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Chapter Twelve Lilly and Alberta Detroit, 1917 I’m going to Detroit gonna get myself a job. Gonna get me a job up to Mr. Ford’s place, Stop these eatless days from staring me in the face. —­Blues lyrics by Blind Blake, 1920 Lilly’s new lover was thirty-nine years old, a brown-skinned man with a medium build and a receding hairline.1 Although not dashingly handsome, Henry Pratt possessed one highly attractive quality: he was not afraid of hard work.As soon as Pratt arrived in Detroit,he found a job working as a janitor.The following year he found better paying work at the Bellevue Foundry. And in 1919, when the Dodge Motor Company began actively recruiting black workers, Pratt got a job at their new plant and moved with Lilly and Alberta to Hamtramck , a predominantly Polish area just beyond the city limits.2 Although the Dodge brothers hired African Americans, they were hardly proponents of racial equality. They simply believed that blacks from the Jim Crow South would be less likely than their white employees to join a union.3 At the Dodge factory, blacks were not allowed to work on the assembly line and were always given the least desirable and lowest paid jobs at the plant.4 For nine hours every day, Henry Pratt worked in the foundry, pouring molten metal from a roaring hot blast furnace into cast-iron molds. Foundry work was hot, noisy, backbreaking, and dangerous. As recently as 1976, the Labor Occupational Health Monitor reported that third-degree burns, crushed limbs, and amputations were common among foundry workers who, the article noted, were more than twice as likely to die from job-related causes than other factory workers.5 After his long day at work, Pratt walked home to a frame house on Burnside Avenue set cheek to jowl with a dozen other houses just like it. There were no trees in the yard and no paint on the walls. There was no indoor plumbing. In 47 48 Chapter Twelve order to use the toilet, his family had to go out to the barn behind the house. All the toilets on the block emptied into the same sewer drain, and in the summer the stench would have been overpowering.6 Alberta,who had learned to sew at Barber,contributed to the family’s income by working in a dress shop. Although my grandmother was a great raconteur who loved to entertain her children with stories, she remained closemouthed about the five years she spent in the Motor City. The only memories from this period Alberta ever shared with her family revolved around the church. The Methodist Church had been my grandmother’s salvation in the cotton fields of Alabama, in the slums of Birmingham, and in the coalfields of Kansas. In her new environment, the Methodist Church once again provided a refuge. At least twice a week, she and Lilly made the twenty-minute streetcar trip from Hamtramck to worship at Scott Memorial Methodist Episcopal Church. With over a thousand members, Scott was the oldest and most influential Methodist Episcopal church in the city.7 The two women joined the choir and were soon heavily involved in church activities. Lilly’s specialty was fund-raising. Many of Scott’s members had just recently arrived from the South and had little money to spare. Somehow, as she went from door to door collecting donations, Lilly was able to convince these people to give their hard-earned cash to the church. In a 1926 article in the Southwest Christian Advocate, Lilly is praised as “one of the best financial members in the church,” making as many as forty house calls in a single week. Scott Methodist Church would have needed every penny. As Lilly went from door to door around her neighborhood, Detroit’s black churches were coping with an unprecedented social crisis. Less than a mile from Scott Methodist Church, African Americans were moving by the thousands into a three-mile section of the city’s east side known as the Black Bottom. Desperate for a better life, they came to Detroit from the rural South in search of work, some with only the clothes on their backs. By 1920 the Black Bottom was home to over three hundred thousand people. Housing conditions were appalling. After a visit to one ghetto boardinghouse, an inspector from the city board of health wrote: “Toilet stopped up. Bath in deplorable condition...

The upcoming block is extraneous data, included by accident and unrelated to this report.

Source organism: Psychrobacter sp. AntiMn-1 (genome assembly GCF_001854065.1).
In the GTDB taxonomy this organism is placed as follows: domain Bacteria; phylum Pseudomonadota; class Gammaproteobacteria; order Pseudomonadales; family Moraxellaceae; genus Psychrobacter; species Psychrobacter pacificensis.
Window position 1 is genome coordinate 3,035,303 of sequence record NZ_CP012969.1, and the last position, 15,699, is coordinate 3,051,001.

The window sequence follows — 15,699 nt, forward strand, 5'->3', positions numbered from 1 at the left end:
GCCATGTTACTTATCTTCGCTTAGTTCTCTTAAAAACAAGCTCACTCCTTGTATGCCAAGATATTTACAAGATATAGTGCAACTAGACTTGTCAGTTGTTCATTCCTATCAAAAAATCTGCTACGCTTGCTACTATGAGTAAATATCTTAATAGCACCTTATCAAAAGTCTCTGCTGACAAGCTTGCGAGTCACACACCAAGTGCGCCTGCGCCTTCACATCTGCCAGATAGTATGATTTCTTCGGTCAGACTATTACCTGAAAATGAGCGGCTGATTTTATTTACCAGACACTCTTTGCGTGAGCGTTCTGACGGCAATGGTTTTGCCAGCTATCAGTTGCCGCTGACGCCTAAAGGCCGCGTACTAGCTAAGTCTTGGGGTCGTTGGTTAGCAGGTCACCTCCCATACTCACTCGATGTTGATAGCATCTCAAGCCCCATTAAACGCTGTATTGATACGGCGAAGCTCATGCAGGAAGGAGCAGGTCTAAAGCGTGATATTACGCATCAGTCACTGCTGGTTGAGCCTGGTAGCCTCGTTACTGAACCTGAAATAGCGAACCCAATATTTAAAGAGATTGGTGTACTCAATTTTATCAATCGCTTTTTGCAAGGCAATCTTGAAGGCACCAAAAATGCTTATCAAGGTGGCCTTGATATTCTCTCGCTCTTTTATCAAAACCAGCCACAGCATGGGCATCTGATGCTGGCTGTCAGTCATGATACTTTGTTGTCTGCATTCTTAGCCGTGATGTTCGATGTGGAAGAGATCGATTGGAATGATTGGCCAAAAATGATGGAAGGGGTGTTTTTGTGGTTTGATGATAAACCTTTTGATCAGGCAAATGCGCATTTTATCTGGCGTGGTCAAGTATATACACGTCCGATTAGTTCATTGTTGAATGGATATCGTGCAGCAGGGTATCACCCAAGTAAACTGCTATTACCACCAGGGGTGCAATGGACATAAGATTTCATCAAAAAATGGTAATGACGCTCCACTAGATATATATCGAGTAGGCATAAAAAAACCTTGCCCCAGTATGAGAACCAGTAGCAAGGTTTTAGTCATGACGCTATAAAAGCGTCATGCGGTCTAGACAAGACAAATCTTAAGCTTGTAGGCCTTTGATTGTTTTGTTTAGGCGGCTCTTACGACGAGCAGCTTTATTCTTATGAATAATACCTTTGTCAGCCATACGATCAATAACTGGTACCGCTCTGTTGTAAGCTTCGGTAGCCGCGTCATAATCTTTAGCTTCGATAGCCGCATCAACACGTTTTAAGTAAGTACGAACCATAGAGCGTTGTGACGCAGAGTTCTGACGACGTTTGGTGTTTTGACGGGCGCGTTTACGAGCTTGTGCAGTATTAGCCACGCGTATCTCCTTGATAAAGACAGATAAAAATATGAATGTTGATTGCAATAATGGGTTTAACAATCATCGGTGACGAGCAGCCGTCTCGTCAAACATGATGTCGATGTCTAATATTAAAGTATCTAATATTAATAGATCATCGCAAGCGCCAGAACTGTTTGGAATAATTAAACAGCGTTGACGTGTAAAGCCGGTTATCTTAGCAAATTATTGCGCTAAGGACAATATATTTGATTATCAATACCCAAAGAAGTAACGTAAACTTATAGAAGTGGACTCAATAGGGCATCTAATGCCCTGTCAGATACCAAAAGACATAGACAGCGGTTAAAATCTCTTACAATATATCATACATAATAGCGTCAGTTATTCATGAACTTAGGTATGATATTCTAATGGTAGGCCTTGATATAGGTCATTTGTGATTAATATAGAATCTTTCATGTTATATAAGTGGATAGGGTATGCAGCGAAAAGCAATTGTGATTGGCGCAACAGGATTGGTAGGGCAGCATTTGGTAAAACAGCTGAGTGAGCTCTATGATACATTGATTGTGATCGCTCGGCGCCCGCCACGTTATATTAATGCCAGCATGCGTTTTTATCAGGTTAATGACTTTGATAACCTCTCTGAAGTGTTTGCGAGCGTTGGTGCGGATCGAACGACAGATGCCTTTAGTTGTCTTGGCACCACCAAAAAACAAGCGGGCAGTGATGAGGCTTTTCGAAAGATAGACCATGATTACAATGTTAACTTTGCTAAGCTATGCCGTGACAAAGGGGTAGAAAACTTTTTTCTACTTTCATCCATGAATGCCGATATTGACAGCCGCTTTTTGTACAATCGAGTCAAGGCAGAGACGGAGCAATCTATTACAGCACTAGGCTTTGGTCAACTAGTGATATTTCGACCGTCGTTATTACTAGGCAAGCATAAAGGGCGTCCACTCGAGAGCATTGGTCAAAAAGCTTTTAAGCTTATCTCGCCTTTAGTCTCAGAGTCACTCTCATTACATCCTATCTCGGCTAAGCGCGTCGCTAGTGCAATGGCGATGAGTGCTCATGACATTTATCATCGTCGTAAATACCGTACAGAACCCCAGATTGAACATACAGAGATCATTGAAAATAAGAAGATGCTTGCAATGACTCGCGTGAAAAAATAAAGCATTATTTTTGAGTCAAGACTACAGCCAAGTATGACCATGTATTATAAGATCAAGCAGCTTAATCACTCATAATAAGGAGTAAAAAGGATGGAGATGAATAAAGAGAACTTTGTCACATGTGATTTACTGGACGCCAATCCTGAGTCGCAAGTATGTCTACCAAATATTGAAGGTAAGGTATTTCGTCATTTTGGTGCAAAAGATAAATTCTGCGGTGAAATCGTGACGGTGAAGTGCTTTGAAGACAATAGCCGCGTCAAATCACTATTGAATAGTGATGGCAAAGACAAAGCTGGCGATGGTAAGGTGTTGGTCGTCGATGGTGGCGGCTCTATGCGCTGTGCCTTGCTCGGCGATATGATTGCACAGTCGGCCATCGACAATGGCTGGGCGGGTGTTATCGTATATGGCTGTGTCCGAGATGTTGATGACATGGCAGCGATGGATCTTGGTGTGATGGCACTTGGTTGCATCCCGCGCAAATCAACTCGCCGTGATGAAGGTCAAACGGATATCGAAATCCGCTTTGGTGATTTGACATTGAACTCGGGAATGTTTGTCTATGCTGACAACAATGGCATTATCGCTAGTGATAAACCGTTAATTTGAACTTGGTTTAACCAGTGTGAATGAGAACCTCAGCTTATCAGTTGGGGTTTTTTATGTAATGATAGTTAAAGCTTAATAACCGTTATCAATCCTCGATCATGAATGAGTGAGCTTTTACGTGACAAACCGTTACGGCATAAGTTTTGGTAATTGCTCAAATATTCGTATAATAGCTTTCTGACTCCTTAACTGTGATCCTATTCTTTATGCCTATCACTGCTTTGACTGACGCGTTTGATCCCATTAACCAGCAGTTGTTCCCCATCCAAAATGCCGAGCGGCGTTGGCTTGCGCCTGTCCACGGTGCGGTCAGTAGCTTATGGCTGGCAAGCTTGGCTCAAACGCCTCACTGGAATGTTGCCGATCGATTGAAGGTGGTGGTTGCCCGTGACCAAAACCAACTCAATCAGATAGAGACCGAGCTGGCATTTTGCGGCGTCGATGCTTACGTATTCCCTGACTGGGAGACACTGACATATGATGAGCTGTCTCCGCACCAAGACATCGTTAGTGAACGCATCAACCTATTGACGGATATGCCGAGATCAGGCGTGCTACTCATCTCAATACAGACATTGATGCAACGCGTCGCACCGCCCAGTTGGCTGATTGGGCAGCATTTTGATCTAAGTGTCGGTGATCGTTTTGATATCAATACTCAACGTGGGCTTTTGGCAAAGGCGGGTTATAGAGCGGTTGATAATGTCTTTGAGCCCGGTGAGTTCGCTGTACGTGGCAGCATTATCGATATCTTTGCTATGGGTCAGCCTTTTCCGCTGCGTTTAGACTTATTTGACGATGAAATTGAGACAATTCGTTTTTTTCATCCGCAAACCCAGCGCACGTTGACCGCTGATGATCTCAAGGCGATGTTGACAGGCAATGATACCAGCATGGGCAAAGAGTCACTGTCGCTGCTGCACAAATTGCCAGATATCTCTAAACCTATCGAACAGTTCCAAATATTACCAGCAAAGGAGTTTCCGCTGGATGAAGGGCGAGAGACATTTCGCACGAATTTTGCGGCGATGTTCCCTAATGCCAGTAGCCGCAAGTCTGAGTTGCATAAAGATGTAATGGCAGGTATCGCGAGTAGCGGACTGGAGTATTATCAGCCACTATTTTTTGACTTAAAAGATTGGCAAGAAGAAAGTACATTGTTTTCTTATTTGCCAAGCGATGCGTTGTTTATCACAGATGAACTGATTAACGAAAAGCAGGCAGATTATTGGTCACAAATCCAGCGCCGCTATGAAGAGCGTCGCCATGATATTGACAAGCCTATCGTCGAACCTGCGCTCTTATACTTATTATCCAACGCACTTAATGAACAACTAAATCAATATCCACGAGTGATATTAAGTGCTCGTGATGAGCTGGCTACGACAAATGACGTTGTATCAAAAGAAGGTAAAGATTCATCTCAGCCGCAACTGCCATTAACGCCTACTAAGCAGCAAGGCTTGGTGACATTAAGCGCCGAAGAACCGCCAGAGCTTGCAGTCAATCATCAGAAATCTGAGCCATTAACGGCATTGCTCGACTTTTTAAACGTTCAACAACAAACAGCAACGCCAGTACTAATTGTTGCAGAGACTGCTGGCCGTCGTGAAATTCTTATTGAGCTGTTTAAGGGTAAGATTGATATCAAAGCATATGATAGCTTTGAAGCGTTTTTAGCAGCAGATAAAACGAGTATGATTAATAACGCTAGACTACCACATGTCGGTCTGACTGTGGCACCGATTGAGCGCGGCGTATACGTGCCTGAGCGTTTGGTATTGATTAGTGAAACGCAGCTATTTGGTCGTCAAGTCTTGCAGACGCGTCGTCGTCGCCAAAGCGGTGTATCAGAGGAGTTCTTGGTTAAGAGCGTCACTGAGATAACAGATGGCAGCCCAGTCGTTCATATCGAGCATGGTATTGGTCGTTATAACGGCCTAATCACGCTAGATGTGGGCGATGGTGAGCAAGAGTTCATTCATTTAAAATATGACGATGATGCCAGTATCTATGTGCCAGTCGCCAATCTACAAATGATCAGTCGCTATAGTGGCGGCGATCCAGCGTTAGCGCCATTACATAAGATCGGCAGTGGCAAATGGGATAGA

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MARC Record
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